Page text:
CD, Umbruch Recordings, 2008
Dissamonix specializes in cut-up beats, bass-infused sedate glitchiness, and turbulent-to-musical guitar infusions. This German duo’s sound covers a wide range, from lurching beats and swirly guitar to calm spasms and spaced-out ambience. Often off-kilter and detuned, but routinely interesting, “Disharmonic Universe” stays true to its name as Dissamonix dispatches seven tracks of structured slow-motion mayhem, full of bass frequencies and tripped-out beats.
Bookended by vastly different intro/outro tracks “Git.I” and “Git.II,” the album swerves without warning following the former, segueing from its initial lightness and melodic, almost tropical, mood to the menacing pacing and wicked bass drops of “Propella.” Interspersed with chafing guitar stabs, this second track is a better indication of what is in store for the remainder of “Disharmonic Universe.” Drawing its cues from classic IDM, freaked-out dub and illbient soundscapes, the release attempts to take the expected splintered macrocosmic bits it derives from these influences and rearrange them according to unexpected methods. “Leavin the Fabric,” for instance, transforms its lurching beat and crumbling bass with a peppering of staccato string droplets that adds a layer of whimsical melody to an otherwise sinister place. Further, “Tronheim” is like a study in vibration, its extremely slow abstract cadence and otherwise minimalist leanings punctuated by claustrophobic creaks, tonal twinges and placid piano notes. Its layers seem to move at different speeds, a counterbalance to the open spaces, tempo permutations and rattling sticks of “Jedemebow.”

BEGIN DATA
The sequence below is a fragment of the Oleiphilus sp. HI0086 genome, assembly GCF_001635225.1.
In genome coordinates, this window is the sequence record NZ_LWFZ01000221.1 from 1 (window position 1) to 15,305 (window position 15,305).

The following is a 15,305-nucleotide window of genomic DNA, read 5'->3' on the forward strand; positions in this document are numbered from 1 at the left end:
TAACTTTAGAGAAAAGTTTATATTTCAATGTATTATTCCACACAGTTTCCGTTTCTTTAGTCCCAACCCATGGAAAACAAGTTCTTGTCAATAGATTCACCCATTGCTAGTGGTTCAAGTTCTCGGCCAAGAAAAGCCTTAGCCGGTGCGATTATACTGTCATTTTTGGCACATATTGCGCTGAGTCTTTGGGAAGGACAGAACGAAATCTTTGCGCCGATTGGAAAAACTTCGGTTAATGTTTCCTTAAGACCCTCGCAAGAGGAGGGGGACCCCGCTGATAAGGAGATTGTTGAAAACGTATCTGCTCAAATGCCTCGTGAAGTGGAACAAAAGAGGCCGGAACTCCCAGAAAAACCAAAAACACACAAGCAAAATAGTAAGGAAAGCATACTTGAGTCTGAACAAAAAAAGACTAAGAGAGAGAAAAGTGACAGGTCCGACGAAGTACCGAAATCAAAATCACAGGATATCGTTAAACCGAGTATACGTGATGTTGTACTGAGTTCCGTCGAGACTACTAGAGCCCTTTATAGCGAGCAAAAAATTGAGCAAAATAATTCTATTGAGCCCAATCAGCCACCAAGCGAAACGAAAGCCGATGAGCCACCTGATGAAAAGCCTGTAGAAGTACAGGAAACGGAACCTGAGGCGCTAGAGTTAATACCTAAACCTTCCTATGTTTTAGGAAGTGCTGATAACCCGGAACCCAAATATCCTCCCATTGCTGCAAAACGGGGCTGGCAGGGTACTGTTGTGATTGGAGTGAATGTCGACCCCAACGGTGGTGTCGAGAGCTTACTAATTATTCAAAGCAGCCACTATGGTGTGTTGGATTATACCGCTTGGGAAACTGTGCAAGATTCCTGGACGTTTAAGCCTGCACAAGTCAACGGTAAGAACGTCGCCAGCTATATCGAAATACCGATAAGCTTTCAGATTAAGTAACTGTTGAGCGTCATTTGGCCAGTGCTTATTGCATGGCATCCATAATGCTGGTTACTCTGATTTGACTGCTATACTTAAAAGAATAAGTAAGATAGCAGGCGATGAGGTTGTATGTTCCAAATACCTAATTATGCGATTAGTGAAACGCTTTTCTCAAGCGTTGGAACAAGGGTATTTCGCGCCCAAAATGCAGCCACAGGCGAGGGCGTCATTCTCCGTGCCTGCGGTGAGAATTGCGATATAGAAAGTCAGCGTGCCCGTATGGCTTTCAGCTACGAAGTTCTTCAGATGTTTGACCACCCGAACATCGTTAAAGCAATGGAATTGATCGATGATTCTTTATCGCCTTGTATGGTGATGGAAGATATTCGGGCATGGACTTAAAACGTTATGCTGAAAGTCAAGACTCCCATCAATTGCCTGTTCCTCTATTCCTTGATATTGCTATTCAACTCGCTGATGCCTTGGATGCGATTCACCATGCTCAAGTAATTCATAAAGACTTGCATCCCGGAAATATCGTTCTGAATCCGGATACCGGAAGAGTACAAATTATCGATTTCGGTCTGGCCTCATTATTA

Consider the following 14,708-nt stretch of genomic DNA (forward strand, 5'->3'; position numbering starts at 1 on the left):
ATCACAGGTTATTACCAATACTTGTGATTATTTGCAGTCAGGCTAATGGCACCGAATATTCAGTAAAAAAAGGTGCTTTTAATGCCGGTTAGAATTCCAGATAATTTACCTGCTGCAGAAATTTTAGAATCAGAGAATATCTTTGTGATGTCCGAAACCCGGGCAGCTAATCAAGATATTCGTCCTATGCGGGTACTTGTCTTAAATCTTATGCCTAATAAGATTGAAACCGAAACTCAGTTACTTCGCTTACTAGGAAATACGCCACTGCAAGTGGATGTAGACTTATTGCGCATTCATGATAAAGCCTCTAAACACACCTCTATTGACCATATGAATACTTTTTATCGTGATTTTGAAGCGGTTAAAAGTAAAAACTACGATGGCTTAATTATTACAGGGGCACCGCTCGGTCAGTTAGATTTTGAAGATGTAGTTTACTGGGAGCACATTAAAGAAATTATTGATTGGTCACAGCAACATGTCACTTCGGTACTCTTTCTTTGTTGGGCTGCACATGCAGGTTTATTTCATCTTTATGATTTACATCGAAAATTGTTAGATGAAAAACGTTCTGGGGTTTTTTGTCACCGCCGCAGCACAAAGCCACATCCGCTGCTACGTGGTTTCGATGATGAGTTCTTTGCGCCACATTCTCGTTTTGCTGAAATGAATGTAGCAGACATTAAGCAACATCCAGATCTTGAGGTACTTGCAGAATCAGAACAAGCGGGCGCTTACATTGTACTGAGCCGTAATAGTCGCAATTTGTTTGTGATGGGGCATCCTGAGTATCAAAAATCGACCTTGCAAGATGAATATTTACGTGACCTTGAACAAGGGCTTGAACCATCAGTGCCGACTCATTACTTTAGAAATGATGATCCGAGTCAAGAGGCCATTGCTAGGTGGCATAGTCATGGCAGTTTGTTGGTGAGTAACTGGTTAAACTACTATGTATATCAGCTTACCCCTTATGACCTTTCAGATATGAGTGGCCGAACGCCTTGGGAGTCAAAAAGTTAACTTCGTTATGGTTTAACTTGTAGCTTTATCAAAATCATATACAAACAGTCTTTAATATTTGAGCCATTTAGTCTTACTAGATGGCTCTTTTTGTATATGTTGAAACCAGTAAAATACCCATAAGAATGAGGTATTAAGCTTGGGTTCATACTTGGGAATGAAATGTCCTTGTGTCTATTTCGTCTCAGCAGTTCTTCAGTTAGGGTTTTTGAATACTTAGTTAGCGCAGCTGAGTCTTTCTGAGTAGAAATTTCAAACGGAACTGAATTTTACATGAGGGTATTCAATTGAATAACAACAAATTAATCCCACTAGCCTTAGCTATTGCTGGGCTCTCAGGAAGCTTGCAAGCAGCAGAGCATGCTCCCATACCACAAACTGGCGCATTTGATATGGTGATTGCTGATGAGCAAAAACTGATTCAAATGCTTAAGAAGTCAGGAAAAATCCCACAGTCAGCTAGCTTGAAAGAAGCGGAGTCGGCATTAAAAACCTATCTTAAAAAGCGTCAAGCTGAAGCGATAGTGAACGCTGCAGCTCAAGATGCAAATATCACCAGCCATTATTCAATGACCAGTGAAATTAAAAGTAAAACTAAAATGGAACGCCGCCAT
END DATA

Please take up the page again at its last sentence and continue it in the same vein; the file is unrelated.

Equally content subverting minimal aesthetics and rock conventions (and on this note, album closer “Git.II” is at least superficially incongruous with the rest of it) alike, Dissamonix lays down its most commanding soundscape of “Disharmonic Universe” with “Boomgarden,” a multi-faceted journey of around fifteen minutes. Despite the length, this ambient piece is absorbing, keeping the listener guessing as to how it will develop. The rest of the album could take a lesson from this, despite the overall rather sinful appeal of other tracks’ abstract and well-executed illbient-themed backdrop. Stranded somewhere in the post-industrial, machine-instrumental, post-hip hop realm, “Disharmonic Universe” is an encouraging effort from Dissamonix, however lacking in long-term listenability it may be.
— Dutton Hauhart